We are searching data for your request:
Upon completion, a link will appear to access the found materials.
A dreaded fungal disease in orchards, scab is recognizable by the brown spots it causes on fruits.
Tips for preventing and getting rid of it.
Read also :
- Apple scab
- Fight against fruit rot
- Improve fruit harvest
Scab: well known in pear and apple trees
If it also affects medlar trees and mirabelliers, it is especially on pear trees and apple trees that scab is known to wreak havoc. Fruits of infected trees show brown spots which, if they grow in size, cause them to rot.
Contamination is caused by the spores of a fungus present on dead leaves. First, the leaves of the tree become covered with downy spots during primary infection.
It may stop there, but if the summer is rainy, the spores spread by the leaf spots will germinate on the flowers and fruits of the tree. This is called a secondary infection.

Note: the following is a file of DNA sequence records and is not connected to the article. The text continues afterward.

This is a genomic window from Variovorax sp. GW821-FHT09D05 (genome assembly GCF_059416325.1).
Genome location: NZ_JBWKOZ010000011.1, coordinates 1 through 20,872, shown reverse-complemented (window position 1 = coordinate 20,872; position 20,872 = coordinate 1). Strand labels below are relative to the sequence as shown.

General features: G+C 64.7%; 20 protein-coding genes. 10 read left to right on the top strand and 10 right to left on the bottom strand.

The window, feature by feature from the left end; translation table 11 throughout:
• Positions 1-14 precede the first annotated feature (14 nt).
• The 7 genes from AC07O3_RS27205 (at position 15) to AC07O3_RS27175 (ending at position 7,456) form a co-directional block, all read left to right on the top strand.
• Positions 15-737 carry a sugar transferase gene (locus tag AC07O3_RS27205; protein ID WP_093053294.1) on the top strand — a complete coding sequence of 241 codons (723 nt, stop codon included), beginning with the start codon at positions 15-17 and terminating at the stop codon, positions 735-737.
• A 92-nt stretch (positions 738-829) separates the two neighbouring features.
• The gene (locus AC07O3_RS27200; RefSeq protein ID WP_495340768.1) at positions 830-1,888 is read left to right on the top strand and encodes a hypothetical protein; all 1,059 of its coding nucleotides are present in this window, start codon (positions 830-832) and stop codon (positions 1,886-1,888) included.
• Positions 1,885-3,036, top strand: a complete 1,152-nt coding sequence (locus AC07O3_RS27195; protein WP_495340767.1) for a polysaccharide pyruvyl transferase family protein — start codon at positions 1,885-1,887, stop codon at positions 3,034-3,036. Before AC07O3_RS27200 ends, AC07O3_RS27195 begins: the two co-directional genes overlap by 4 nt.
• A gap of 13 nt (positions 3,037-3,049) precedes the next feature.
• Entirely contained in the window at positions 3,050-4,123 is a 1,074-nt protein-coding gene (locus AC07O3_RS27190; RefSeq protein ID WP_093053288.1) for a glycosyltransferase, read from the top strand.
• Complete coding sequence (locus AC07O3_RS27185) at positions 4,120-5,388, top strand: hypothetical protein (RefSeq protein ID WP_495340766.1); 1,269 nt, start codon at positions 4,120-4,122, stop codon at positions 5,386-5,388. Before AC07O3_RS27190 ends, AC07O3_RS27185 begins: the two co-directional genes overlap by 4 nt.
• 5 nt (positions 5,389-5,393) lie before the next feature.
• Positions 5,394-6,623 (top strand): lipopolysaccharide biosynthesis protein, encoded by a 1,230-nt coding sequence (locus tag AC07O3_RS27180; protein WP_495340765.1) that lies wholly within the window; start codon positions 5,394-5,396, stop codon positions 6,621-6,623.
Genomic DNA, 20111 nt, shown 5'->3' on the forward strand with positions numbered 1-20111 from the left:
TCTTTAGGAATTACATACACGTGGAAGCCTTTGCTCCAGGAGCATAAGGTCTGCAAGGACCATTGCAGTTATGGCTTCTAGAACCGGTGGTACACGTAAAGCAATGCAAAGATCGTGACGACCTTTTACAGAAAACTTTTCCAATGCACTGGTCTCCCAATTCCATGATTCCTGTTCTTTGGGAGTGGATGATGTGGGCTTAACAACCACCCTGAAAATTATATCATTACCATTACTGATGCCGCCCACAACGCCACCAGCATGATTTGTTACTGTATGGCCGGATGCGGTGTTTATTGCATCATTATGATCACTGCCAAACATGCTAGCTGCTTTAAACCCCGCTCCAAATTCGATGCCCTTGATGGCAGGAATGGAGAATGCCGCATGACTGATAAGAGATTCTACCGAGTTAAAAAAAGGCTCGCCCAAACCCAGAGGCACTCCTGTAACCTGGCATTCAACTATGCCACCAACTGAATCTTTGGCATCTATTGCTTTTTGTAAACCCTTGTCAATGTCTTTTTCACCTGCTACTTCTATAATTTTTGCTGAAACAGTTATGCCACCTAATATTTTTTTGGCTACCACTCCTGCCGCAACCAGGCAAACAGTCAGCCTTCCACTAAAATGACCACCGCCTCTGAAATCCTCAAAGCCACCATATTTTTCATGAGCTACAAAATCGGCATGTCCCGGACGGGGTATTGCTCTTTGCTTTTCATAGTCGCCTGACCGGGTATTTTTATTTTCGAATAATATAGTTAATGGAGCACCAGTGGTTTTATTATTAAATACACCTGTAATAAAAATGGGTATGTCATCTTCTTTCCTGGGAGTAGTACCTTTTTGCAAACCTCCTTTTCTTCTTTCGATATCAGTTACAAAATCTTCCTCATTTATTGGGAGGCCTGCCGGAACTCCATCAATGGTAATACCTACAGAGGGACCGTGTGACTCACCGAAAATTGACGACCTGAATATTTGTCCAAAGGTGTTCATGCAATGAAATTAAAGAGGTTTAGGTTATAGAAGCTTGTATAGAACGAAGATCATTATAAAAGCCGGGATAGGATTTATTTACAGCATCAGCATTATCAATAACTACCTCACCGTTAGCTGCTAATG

Means of controlling scab
In the event of contamination, it will be difficult for you to save the current harvest, but certain actions will allow you to avoid a new infection the following spring.
> In the fall, collect and compost fallen leaves.
> At the time of bud break, treat your trees with Bordeaux mixture.
> In the event of frequent rains, a treatment with sulfur, before and after flowering, will ensure the eradication of the spores.
Varieties not very susceptible to scab
Scab is a particular concern in areas in rainy spring and summer. In these areas, it is better to opt for old varieties which are not very sensitive to them: apples "Belle de Boskoop", "Reinettes du Mans" or "Reinettes de Flandres"; "Conference" or "Williams" pears. Some new varieties - like 'Ariane' for apples - were designed to withstand it.
Conversely, varieties such as "Golden" or "Cox Orange" for apples, "Beurré Hardy" or "Beurré Giffard" for pears, as well as their hybrids, are particularly susceptible to scab.
Ask your nurseryman for advice when buying your fruit tree.